Central to the deficit reduction claims of President Obama's health care law is the assumption that its cuts to Medicare will be implemented and generate massive savings. But on Monday, the Centers for Medicare and Medicaid Services announced that planned cuts to Medicare Advantage had been reversed under pressure from insurance industry lobbyists during an election year. This is a potentially ominous sign for Obamacare.
As I wrote on Monday, Obamacare's expansion of insurance coverage is projected to cost $2 trillion over the next decade, according to the Congressional Budget Office, with the costs covered by a reduction in projected Medicare spending and higher taxes.
Throughout the health care debate, critics questioned whether the Medicare savings being claimed on paper would ever actually materialize. Historically, lawmakers have been pressured into overriding scheduled spending cuts when it actually comes time to make them.
Medicare Advantage is an early test for Obamacare. The program gives beneficiaries the ability to gain private coverage that offers benefits beyond traditional Medicare and currently has nearly 16 million enrollees. A 2012 CBO report finding that that Obamacare reduced deficits by $109 billion over 10 years also found that the bill produced $156 billion in Medicare Advantage savings from cutting payment rates. In other words, under that CBO estimate, doing away with Medicare Advantage savings - with all else being equal - would mean that Obamacare would go from reducing deficits to increasing them.
In February, CMS announced plans to trim Medicare Advantage payments to plans by 1.9 percent in 2015. This unleashed a ferocious lobbying effort by the insurance industry and Democrats had a growing fear of attacks from Republicans over disruption in benefits for senior citizens during an election year. Then, on Monday, CMS reversed course and said they would actually increase payments slightly, by 0.4 percent. This is the overall number, though as Bloomberg's Alex Wayne and Caroline Chen have reported, some major insurers still expect their payments to decrease.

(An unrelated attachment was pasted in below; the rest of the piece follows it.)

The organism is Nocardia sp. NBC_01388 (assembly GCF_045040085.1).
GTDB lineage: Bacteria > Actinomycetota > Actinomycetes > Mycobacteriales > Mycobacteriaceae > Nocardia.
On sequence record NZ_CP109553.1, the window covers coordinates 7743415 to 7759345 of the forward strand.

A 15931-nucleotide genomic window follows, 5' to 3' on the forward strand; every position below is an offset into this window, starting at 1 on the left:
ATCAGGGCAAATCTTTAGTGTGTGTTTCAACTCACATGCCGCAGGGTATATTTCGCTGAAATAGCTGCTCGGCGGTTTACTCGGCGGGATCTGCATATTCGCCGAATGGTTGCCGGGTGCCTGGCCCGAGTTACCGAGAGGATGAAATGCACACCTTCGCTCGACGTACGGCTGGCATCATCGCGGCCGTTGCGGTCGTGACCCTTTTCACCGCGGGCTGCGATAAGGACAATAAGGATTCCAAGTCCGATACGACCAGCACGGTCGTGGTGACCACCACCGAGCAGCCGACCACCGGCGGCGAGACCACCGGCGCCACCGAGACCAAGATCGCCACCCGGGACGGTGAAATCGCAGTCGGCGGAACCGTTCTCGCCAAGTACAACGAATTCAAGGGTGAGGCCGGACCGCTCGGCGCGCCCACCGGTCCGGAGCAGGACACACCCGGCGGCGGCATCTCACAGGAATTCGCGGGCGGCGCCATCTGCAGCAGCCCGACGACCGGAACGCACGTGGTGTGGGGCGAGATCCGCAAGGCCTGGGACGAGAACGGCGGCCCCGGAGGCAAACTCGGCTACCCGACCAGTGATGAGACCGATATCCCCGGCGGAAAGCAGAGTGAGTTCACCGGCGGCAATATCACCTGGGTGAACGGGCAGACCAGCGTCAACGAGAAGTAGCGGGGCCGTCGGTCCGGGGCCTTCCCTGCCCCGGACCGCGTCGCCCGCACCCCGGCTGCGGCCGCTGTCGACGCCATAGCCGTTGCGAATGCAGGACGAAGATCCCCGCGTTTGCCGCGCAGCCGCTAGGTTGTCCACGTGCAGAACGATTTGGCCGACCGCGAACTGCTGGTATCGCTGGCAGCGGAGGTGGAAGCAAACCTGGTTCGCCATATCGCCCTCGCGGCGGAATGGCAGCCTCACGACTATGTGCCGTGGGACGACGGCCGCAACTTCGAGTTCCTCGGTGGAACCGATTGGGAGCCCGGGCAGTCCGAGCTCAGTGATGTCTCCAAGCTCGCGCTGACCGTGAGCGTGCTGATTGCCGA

CMS insisted the change was possible due to broader trends within Medicare, but it is curious that such a rapid turnaround was made possible in roughly six weeks between the initial rate announcement and Monday.
Sheryl Skolnick, managing director and senior health care analyst at CRT Capital Group, told Modern Healthcare's Catherine Hollander that while it's important to be cautious in trying to get an early read on such changes, "I'm very suspicious with what I've seen so far on how you get from their estimate of down 1.9 to plus [0.4] when it just so happens to be exactly the kind of overall rate change that the Democrats need to support their election hopes.”
Obamacare’s finances aren’t going to be rocked by this one change to Medicare Advantage in 2015, but if this is indicative of a broader trend in which the health care law doles out benefits while the taxes and spending cuts that were supposed to offset the costs get scaled back, it will make the law difficult to sustain.
According to the Government Accountability Office, if Obamacare's Medicare cuts don't get implemented, instead of decreasing deficits, the law would increase long-term deficits by $6.2 trillion.